An important chapter in the history of the 54th was its fight for the regular soldier's pay of $13 per month. At the outset Governor Andrew assured the men that they would receive the same pay and emoluments as all other volunteer soldiers. But in July 1863 an order came from Washington fixing the compensation of colored soldiers at $10 per month, and several times an offer was made to the men of the 54th of this amount, but each time this was declined. Refusing their reduced pay became a point of honor for the men of the 54th.
In Nov. 1863, the legislature of Massachusetts passed an act providing that the difference of $3 per month should be made up by the State, but the men of the regiment refused to accept this money. They demanded that they receive their full soldier pay from the national government. For eighteen months after the first companies entered the service the men received nothing for their services and sufferings. Finally, in Sept. 1864 the federal government met their demand and all members of the regiment received full pay from the time of their enlistment.
Battles Fought by the 54th Massachusetts Infantry Regiment:
Fought on 16 Jul 1863 at James Island, SC.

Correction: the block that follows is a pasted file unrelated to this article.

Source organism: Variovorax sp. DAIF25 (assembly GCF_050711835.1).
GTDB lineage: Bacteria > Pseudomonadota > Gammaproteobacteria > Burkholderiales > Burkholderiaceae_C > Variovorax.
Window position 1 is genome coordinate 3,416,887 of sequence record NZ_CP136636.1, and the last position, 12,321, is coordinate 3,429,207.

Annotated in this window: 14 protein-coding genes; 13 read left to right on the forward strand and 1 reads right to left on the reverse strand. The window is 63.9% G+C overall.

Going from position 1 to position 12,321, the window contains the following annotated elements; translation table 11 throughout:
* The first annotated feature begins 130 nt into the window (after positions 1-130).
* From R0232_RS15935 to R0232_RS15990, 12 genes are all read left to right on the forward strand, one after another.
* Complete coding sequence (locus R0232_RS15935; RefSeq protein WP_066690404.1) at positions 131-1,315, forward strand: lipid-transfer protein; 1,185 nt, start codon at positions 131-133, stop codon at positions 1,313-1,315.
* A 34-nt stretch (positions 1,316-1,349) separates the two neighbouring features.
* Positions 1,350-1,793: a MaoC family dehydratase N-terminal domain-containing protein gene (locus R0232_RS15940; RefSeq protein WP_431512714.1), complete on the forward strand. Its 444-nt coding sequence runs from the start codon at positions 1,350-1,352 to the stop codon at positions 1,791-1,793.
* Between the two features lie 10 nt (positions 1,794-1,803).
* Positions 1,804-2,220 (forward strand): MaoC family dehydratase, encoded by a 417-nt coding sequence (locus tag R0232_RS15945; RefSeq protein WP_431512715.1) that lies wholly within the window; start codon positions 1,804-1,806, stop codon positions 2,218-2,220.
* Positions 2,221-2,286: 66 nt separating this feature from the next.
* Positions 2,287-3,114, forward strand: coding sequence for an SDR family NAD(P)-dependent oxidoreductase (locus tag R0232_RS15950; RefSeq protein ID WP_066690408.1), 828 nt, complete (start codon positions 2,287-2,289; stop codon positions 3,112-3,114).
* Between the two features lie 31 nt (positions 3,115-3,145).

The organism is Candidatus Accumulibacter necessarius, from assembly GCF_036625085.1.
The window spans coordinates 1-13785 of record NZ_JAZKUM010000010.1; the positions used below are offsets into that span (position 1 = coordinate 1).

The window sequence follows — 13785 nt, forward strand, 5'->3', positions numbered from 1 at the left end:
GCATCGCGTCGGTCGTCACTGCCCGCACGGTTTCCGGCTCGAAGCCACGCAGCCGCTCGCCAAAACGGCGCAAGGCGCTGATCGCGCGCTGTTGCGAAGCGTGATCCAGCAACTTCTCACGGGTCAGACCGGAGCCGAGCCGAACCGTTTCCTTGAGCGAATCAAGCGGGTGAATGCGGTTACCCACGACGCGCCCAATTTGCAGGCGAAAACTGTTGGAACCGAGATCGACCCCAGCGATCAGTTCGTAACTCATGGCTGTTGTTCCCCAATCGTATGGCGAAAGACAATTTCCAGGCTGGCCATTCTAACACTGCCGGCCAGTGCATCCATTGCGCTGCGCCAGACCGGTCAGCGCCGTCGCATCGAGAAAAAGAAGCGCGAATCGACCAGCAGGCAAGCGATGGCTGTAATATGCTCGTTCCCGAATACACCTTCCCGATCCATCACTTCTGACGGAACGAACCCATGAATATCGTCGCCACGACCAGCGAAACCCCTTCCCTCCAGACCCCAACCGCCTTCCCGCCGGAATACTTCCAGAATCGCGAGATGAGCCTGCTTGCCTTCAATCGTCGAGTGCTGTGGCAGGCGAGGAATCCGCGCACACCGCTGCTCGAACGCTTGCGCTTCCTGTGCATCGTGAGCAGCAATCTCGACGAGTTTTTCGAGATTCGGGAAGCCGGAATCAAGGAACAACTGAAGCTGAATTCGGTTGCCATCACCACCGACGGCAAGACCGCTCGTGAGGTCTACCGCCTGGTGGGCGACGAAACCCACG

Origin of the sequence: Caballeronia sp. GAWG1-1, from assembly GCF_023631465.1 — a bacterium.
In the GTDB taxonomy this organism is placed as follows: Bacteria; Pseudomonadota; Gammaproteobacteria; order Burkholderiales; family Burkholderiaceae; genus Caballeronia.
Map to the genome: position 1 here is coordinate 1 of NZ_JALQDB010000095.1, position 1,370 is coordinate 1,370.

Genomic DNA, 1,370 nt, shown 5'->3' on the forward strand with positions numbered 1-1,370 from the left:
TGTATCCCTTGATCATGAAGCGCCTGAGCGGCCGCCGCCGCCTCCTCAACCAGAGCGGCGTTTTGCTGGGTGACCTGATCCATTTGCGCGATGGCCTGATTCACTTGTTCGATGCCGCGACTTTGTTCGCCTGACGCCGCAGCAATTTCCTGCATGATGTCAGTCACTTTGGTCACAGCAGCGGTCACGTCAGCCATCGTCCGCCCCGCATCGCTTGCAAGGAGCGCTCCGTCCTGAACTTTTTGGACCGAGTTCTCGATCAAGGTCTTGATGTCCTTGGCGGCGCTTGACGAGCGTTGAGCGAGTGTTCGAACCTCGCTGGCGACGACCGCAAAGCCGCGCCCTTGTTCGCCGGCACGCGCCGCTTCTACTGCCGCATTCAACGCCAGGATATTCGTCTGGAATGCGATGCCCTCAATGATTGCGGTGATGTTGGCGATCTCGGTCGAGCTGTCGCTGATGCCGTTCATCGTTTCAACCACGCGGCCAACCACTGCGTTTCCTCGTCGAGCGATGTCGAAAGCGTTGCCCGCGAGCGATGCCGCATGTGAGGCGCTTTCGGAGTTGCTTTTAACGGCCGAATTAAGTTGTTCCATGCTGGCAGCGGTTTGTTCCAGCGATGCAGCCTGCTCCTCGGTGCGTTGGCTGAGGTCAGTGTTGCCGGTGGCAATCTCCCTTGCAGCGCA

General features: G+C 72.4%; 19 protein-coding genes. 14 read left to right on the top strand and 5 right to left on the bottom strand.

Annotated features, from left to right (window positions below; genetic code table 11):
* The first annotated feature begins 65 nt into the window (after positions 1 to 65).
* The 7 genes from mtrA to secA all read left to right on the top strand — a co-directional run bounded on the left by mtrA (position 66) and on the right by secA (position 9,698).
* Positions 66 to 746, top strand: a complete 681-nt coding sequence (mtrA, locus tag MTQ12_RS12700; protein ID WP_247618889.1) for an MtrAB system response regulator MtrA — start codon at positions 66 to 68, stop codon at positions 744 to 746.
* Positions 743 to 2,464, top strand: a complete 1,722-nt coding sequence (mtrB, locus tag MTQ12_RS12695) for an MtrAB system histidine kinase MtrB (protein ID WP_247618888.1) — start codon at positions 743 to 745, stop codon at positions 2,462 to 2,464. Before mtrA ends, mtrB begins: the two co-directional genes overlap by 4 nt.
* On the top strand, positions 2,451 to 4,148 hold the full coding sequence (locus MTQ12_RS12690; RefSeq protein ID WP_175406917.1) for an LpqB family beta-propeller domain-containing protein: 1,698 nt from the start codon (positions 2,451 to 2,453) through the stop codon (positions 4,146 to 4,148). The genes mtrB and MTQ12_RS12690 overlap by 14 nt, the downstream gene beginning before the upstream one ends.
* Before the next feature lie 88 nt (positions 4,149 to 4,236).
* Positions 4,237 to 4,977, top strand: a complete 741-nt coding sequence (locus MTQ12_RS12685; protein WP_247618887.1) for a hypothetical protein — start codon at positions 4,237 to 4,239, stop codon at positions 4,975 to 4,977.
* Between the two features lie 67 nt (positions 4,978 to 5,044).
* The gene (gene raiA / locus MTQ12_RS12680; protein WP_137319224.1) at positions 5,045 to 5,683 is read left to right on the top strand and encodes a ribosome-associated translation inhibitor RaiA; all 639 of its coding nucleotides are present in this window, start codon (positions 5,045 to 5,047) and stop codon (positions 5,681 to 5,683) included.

Fought on 18 Jul 1863 at Fort Wagner, SC.
Fought on 17 Aug 1863 at Morris Island, SC.
Fought on 4 Sep 1863 at Fort Wagner, SC.
Fought on 5 Sep 1863 at Morris Island, SC.
Fought on 28 Sep 1863 at Morris Island, SC.
Fought on 28 Sep 1863 at Fort Chatfiled, Morris Island, SC.
Fought on 9 Oct 1863 at Fort Wagner, SC.
Fought on 30 Nov 1863 at Honey Hill, SC.
Fought on 7 Feb 1864 at Jacksonville, FL.
Fought on 8 Feb 1864 at Jacksonville, FL.
Fought on 20 Feb 1864 at Olustee, FL.
Fought on 1 Apr 1864 at Jacksonville, FL.
Fought on 2 Jul 1864 at James Island, SC.
Fought on 15 Jul 1864 at In A Camp At Morris Island, SC.
Fought on 16 Jul 1864 at Morris Island, SC.
Fought on 30 Nov 1864 at Honey Hill, SC.
Fought on 10 Dec 1864 at Honey Hill, SC.
Fought on 10 Feb 1865 at Secessionville, SC.
Fought on 10 Feb 1865 at Morris Island, SC.
Fought on 12 Feb 1865 at Salkehatchie, SC.
Fought on 7 Apr 1865 at Eppes' Bridge, SC.
Fought on 10 Apr 1865 at Sumter, SC.
Fought on 16 Apr 1865 at Near Camden, SC.
Fought on 18 Apr 1865 at Near Camden, SC.
Fought on 18 Apr 1865 at Boykin's Mills, SC.
Fought on 30 Apr 1865 at Georgetown, SC.
Fought on 9 Jul 1865 at Charleston, SC.